Yet respondents would have this Court conclude that these petitions, duly served, are insufficient. They cite Commonwealth v. Dauphin County, 354 Pa. 556, 47 A.2d 807 (1946)*fn8 and Hemphill v. Lenz, 413 Pa. 9, 195 A.2d 780 (1963) as commanding the result they urge. While general language found in these decisions lends ostensible support to respondents' position, crucial factual distinctions make them inapplicable. In Dauphin Page 658} County, an action seeking tax exemption for property was commenced by petition and rule in which the proper cause of action was said to be equity. The Court condemned the use of a petition and rule in such a case and observed that if those served had disregarded the petition and rule it could not be considered "original process" to obtain jurisdiction over their person. It further observed that a rule is not properly original process but is ancillary to jurisdiction already acquired; also observing, however, that by statute, a rule is sometimes authorized to be used as original process.

We conceive this case to mean that where an applicable statute or rule of civil procedure prescribes the method by and the manner in which a defendant or respondent is to be served with "process", it must be exclusively followed to obtain jurisdiction over the person. We do not construe it to mean that only the use and service of the traditional writ of summons must be employed (which would be contrary to present practice under the Rules of Civil Procedure), nor that a pleading captioned a petition, if not otherwise regulated by procedural rules, is anything less than "original process" if duly served.

In Hemphill, the majority declared (Justice Roberts dissenting) that the enforcement of a subpoena issued by a city official under authority of the Philadelphia Home Rule Charter is an independent judicial proceeding requiring "service of process". This was pronounced in the factual context of the subpoena having been personally served but the petition and rule issued thereon for judicial enforcement was not. In so concluding, the majority specifically stated that it was not deciding whether the filing of a petition and rule is a proper method for initiating this type of proceeding, (See 413 Pa. at 14 n. 6, 195 A.2d at 782 n. 6) i.e., judicial enforcement of an administrative subpoena power; the very question before us in the instant cases.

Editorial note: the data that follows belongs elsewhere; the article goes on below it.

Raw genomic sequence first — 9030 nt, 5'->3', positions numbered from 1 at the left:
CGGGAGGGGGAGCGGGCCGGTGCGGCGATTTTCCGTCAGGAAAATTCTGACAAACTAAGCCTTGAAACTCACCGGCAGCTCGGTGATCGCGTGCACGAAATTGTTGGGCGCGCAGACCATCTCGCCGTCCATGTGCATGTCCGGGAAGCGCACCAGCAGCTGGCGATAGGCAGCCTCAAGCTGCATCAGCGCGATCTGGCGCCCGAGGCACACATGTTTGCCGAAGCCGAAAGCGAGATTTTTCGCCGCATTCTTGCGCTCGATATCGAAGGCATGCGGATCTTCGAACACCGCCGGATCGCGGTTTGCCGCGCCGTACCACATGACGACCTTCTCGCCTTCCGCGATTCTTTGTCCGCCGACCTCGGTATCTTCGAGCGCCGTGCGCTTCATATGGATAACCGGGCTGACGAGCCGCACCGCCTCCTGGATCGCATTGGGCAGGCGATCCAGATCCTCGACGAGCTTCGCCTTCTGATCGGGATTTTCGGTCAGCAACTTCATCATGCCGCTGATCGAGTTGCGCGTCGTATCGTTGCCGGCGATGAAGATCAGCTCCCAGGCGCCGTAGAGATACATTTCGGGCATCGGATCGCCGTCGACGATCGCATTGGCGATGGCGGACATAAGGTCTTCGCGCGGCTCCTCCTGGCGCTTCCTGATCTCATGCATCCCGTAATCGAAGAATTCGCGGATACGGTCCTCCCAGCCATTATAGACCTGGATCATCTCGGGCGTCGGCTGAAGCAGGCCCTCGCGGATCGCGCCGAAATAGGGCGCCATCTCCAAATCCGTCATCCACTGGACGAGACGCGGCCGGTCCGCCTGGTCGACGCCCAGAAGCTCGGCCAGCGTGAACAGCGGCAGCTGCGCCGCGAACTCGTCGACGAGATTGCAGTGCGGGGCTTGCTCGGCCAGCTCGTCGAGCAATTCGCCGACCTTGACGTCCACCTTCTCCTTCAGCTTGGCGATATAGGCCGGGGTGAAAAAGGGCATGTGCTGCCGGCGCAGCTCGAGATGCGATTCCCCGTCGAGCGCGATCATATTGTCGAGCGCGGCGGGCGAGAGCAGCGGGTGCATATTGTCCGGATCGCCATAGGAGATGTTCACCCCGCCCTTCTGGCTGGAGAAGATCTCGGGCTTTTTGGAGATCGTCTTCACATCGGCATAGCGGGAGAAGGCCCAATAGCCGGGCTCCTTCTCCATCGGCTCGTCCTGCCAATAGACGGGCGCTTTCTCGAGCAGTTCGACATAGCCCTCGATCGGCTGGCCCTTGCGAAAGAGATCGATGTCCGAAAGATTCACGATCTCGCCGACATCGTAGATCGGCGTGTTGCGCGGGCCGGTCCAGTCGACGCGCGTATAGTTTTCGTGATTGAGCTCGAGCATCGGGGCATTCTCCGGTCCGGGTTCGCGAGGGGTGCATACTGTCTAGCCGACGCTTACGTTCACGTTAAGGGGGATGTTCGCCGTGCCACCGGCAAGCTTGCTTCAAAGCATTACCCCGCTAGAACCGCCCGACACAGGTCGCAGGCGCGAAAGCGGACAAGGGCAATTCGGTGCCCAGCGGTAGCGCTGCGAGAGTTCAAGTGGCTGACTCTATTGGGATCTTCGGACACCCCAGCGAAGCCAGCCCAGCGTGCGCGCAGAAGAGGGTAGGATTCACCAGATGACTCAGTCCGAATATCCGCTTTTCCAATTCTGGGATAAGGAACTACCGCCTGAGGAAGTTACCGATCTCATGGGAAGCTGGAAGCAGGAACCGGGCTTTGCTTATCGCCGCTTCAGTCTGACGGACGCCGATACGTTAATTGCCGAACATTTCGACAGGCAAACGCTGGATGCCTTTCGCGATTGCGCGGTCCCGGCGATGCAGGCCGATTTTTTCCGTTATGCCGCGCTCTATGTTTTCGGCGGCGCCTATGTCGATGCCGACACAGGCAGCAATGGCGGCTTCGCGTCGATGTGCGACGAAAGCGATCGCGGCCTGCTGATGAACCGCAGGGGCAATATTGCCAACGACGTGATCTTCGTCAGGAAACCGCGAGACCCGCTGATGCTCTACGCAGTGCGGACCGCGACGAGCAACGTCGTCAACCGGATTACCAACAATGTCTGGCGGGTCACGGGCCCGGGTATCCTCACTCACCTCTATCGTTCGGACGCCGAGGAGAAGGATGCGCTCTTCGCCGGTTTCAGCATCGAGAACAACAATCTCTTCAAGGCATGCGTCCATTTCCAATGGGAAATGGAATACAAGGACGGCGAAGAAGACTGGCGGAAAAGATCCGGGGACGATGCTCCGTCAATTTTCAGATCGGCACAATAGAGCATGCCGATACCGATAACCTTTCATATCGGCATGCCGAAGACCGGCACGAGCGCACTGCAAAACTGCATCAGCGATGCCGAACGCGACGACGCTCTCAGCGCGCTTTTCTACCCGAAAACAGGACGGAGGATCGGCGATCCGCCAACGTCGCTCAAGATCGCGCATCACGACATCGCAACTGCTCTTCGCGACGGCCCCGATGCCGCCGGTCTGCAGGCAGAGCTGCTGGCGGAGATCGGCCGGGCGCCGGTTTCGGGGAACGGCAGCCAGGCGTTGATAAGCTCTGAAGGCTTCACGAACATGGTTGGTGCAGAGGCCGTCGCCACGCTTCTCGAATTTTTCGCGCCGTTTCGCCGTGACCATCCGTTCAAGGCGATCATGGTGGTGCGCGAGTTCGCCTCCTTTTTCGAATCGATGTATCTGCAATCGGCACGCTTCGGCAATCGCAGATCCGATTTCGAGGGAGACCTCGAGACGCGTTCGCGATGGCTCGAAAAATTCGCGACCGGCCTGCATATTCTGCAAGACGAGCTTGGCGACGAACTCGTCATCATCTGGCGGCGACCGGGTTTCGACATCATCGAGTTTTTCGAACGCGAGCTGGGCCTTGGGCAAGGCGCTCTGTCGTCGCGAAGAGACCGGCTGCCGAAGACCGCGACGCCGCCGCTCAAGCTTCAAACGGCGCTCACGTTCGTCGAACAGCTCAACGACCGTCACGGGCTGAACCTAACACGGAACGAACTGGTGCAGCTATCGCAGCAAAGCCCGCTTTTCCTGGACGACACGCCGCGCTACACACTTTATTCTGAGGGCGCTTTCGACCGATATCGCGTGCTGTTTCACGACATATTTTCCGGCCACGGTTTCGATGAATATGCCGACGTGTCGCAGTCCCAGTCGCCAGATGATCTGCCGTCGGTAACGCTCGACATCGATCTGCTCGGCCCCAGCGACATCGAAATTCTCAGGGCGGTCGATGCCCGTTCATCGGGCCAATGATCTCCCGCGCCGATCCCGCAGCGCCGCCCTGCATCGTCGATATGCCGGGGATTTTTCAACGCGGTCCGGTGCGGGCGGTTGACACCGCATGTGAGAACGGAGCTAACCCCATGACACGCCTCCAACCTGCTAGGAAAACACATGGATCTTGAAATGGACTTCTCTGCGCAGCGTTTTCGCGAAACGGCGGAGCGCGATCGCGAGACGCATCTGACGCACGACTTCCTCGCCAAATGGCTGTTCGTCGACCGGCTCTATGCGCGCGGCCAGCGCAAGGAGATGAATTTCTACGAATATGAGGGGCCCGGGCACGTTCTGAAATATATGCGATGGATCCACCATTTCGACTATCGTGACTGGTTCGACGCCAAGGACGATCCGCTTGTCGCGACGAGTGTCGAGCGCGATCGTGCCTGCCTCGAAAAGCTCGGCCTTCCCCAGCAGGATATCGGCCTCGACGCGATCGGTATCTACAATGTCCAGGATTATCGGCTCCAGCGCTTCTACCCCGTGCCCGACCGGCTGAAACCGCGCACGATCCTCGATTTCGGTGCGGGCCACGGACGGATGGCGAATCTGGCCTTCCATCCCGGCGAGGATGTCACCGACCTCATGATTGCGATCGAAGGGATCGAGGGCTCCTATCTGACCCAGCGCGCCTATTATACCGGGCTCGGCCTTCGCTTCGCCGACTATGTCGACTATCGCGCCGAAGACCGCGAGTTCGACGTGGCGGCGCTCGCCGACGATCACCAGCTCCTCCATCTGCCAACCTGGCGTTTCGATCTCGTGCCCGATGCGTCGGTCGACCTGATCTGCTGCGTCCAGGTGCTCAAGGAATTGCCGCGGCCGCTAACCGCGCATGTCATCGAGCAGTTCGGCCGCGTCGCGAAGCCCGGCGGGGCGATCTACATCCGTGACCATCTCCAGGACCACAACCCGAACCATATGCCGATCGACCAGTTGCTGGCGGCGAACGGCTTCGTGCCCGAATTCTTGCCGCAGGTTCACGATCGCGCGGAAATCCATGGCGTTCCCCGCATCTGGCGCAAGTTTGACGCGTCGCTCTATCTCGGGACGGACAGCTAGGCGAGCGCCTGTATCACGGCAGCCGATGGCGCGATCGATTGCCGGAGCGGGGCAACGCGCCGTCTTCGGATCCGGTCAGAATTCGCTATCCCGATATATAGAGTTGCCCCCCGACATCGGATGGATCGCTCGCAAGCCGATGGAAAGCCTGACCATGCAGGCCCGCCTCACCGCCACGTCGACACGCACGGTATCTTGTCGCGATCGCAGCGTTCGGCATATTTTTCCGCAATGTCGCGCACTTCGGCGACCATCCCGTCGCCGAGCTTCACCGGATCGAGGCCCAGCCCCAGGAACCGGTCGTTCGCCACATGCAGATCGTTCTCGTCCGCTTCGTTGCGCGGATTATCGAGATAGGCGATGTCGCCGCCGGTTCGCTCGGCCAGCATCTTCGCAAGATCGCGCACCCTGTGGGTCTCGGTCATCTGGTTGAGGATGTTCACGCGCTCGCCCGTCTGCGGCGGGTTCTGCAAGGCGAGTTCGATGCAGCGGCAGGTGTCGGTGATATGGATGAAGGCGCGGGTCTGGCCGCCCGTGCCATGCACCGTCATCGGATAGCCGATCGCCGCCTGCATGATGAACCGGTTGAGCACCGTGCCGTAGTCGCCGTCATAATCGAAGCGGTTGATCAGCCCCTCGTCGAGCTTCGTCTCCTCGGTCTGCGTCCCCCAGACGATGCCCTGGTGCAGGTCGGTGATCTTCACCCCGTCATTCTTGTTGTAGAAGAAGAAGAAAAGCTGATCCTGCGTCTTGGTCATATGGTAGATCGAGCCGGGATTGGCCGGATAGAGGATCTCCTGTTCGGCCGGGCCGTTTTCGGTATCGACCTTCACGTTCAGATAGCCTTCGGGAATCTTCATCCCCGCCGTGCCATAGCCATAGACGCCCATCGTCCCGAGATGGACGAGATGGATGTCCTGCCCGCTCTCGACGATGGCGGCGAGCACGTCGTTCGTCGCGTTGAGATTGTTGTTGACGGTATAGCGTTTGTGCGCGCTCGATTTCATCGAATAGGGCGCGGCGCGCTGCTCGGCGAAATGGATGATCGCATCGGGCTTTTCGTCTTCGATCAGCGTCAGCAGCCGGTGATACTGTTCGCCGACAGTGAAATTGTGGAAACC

[2 Pa. Commw. 650 Page 659]

It is our opinion, where a statute confers upon a court jurisdiction to enforce the subpoena power of an administrative agency or official, which statute (or other controlling statute) is silent as to the manner in which or the method by which such jurisdiction is to be invoked, a proper procedure would include the filing of a petition duly verified which clearly discloses the cause complained of and the person or persons against whom it is directed. As so filed and upon being personally served upon respondents, as is the case here, it is the equivalent of "original process" as clearly recognized by modern rules of practice in a host of cases.

To conclude that the jurisdiction of a court to enforce such a subpoena power must be initiated by a document captioned a complaint and then (consistent with RCP 1009) permit the "complaint" to be used as original process, and simultaneously condemn the procedure here employed, is to give precedence to form but totally wanting in substance. Whether a rule issues or does not issue on the petition is irrelevant. If one issues, it directs respondent to answer within a prescribed time or suffer default, thus serving the same purpose as the notice to plead in traditional practice.

We conclude that by reason of personal service of the petitions in question upon the respondents this Court thereby acquired jurisdiction over their persons.

Every reason underlying the historical use and form of original process, i.e., the traditional writ of summons, is served, and better served in that those called upon to respond are at time of service immediately advised of the alleged facts and law upon which complaint is made. The traditional writ of summons serves simply as notice of suit.

For these reasons we entered the orders from which appeals have been taken.


For these reasons we entered the orders from which appeals have been taken.